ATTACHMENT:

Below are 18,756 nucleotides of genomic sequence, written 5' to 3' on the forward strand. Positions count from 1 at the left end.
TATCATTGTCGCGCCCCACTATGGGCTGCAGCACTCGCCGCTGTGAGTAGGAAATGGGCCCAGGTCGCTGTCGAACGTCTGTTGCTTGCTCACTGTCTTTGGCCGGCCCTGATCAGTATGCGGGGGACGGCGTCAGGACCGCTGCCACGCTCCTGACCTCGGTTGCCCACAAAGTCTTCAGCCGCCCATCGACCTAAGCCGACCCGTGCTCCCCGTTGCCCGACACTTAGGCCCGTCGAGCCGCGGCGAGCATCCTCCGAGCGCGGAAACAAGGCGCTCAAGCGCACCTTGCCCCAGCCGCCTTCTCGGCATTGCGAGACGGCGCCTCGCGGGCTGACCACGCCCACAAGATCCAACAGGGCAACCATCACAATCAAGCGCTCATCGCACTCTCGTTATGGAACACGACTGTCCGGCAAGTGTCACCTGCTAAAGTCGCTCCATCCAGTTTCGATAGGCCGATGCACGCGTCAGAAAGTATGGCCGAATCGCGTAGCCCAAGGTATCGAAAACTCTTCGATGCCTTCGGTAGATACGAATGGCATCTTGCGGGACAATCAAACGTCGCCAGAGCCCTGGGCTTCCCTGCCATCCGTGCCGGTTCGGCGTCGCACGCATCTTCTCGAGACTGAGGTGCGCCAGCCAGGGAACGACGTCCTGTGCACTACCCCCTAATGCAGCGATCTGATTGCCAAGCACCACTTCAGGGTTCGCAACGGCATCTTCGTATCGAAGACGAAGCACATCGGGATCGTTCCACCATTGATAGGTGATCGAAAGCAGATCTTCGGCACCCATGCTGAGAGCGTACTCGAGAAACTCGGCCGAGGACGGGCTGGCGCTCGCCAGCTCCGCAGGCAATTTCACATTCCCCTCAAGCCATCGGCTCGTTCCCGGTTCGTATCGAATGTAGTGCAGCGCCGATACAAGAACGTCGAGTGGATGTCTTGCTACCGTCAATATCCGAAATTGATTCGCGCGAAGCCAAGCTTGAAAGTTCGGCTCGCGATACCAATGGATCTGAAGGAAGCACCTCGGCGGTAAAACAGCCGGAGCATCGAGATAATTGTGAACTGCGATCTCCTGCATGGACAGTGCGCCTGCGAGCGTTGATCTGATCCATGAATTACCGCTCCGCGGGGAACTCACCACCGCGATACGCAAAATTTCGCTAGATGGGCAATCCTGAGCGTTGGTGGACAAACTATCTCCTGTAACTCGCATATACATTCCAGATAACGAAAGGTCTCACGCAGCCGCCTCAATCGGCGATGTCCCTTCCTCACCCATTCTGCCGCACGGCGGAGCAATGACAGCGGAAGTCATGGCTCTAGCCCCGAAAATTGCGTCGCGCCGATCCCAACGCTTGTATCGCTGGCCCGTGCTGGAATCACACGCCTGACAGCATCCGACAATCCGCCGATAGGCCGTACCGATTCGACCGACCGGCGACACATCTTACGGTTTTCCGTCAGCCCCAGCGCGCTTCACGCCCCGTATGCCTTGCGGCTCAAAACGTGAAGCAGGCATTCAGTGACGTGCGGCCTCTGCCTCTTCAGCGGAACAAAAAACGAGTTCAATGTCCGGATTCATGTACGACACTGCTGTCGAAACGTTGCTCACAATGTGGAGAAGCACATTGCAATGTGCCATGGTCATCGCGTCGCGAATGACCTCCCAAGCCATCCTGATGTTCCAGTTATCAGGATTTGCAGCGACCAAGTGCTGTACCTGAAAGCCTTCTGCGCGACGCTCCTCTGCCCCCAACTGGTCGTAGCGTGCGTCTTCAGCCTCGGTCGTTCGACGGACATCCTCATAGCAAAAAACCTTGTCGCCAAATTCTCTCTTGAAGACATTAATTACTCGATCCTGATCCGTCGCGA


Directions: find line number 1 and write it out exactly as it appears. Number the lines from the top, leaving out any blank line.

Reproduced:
Below are 18,756 nucleotides of genomic sequence, written 5' to 3' on the forward strand. Positions count from 1 at the left end.